Two ways to speed up DNS propagation

DNS propagation – What does it mean?

DNS propagation refers to the process of updating and distributing all of the new changes and modifications that you make in your Domain Name System (DNS) to the rest of the entire network. 

When you own an online business, or perhaps, you are administrating a network, you are aware that that requires a lot of adjustments on your DNS. For instance, sometimes, you have to create, delete, or modify a DNS record, or replace an IP address. Additionally, actions such as changing the TTL (time-to-live) values, redirecting your visitors to a precise subdomain, or adding an SSL certificate also require your intervention. That is just a small part of the various different changes that could appear regarding your DNS.

Yet, the specific type of modification doesn’t matter because everything is stored on your authoritative DNS server. On the other hand, the global network includes numerous DNS servers, such as recursive DNS servers, and they are placed in different geographical locations. Each one of them has to receive the new updated information because they have an essential role in the DNS resolution process.

How to speed up DNS propagation?

The majority of the components in the domain namespace are outside of our control, such as the ISPs and the DNS root servers. They have their own policies. Yet, there are two things you could do to speed up the DNS propagation process:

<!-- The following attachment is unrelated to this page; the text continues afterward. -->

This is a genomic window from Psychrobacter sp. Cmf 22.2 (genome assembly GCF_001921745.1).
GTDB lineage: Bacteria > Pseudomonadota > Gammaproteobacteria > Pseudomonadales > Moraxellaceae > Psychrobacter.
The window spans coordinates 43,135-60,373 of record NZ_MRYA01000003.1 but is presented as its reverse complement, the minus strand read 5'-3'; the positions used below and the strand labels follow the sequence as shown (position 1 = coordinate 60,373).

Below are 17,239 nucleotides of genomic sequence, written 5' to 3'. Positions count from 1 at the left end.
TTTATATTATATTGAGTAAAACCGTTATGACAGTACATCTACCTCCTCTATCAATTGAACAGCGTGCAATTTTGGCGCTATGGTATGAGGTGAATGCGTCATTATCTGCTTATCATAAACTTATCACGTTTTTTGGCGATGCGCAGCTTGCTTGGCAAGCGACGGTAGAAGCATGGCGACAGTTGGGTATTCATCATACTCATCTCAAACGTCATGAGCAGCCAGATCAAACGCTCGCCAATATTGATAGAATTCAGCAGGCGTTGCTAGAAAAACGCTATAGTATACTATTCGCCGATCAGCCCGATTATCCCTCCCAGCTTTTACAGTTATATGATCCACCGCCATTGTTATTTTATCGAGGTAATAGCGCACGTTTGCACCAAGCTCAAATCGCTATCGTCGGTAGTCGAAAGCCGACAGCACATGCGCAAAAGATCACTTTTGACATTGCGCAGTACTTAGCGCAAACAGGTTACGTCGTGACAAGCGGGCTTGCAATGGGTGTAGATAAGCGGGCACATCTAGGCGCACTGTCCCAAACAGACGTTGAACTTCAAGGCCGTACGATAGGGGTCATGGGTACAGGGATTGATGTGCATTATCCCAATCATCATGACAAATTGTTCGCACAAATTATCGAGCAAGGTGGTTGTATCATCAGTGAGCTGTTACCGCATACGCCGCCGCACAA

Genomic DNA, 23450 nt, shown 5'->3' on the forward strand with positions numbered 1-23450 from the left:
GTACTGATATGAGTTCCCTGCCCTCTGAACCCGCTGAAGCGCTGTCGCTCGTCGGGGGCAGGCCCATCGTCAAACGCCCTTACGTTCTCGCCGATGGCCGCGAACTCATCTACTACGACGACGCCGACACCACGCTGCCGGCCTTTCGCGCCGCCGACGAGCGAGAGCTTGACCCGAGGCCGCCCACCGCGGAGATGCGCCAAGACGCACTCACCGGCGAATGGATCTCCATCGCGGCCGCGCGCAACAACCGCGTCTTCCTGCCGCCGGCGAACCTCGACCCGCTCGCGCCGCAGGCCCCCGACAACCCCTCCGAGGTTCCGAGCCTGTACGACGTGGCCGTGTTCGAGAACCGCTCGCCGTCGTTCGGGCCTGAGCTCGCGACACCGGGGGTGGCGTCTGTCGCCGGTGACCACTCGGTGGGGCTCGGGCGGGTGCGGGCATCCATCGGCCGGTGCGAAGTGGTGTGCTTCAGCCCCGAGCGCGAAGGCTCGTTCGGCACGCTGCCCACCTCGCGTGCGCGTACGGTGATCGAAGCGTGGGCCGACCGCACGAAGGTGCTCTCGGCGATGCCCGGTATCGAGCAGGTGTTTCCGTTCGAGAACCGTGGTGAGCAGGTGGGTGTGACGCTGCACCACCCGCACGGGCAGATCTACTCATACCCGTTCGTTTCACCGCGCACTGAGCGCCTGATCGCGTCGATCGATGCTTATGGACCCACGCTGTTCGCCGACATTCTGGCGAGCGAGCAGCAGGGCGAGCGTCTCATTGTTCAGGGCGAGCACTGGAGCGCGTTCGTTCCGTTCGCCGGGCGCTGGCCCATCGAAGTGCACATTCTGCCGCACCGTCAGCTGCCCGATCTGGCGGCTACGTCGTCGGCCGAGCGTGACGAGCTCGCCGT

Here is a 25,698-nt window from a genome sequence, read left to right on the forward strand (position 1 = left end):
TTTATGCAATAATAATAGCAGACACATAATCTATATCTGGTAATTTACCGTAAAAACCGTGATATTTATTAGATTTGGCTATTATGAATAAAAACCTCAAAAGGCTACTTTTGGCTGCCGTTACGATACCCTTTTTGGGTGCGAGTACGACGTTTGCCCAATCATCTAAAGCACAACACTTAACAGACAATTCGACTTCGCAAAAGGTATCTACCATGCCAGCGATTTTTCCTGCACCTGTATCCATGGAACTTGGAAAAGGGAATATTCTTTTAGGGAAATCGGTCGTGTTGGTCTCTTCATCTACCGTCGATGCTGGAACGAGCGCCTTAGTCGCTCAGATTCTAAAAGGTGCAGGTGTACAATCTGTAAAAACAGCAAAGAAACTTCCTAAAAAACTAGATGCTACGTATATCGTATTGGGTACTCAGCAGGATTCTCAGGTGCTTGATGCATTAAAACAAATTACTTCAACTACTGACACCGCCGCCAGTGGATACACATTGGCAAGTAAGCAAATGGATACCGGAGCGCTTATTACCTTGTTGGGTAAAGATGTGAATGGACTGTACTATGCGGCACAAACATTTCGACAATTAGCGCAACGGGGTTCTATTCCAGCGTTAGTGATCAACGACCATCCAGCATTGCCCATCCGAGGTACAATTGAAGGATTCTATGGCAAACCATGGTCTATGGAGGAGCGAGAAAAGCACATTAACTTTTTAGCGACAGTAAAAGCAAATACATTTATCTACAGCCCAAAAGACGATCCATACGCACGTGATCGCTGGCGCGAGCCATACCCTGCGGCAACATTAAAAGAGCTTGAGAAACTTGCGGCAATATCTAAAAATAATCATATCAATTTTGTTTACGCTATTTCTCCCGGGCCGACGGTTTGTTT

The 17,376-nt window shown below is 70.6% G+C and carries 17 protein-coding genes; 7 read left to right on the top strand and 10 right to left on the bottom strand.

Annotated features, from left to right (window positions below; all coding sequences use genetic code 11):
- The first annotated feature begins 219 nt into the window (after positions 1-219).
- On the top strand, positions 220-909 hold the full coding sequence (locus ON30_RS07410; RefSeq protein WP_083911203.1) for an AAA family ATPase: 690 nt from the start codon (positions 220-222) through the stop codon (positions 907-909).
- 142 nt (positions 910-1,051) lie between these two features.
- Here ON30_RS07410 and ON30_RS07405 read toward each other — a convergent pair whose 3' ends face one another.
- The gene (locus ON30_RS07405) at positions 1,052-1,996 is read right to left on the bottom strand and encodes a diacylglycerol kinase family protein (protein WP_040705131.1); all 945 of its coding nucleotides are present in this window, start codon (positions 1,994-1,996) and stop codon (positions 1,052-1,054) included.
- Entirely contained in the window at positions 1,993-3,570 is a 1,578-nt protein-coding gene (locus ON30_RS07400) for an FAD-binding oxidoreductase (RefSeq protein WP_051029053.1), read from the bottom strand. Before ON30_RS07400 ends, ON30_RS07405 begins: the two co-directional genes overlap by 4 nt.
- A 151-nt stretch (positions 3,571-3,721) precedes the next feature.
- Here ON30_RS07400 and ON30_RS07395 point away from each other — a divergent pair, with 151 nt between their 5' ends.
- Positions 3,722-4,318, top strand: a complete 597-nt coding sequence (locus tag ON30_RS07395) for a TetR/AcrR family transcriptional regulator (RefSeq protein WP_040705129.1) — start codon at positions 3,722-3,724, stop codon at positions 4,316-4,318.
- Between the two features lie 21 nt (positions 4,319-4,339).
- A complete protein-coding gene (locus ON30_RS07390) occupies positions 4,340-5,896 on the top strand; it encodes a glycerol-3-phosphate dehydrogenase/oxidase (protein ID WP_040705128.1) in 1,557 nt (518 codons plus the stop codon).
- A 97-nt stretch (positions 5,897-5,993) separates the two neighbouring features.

1. Set a minimal TTL (Time-to-Live) value for the DNS records, for example, several minutes.
  • You can flush the DNS cache of major public DNS resolvers, such as Google Public DNS.

There is a chance that these simple things speed up the DNS propagation significantly. Yet, there is no guarantee or way to predict how long it is actually going to take.

Can we check it?

Of course, it is possible to check the DNS propagation. We just need to examine if the IP address is changed for the domain name. That way, we could understand if the A or AAAA records are updated.

Here are several ways you can complete this task, depending on your operating system (OS).

Linux or macOS

First, you have to open the Terminal app. Inside it, you can use one useful command that is built-in in your OS – the Dig command.

dig exampledomain.com

If you prefer, you can use the Host command too.

host exampledomain.com

Windows OS

First, you have to open the Command Prompt, which is the alternative for the Terminal app. Inside it, you can use the NSlookup command.

nslookup exampledomain.com

*Make sure to replace exampledomain.com with the actual domain name you want to check.

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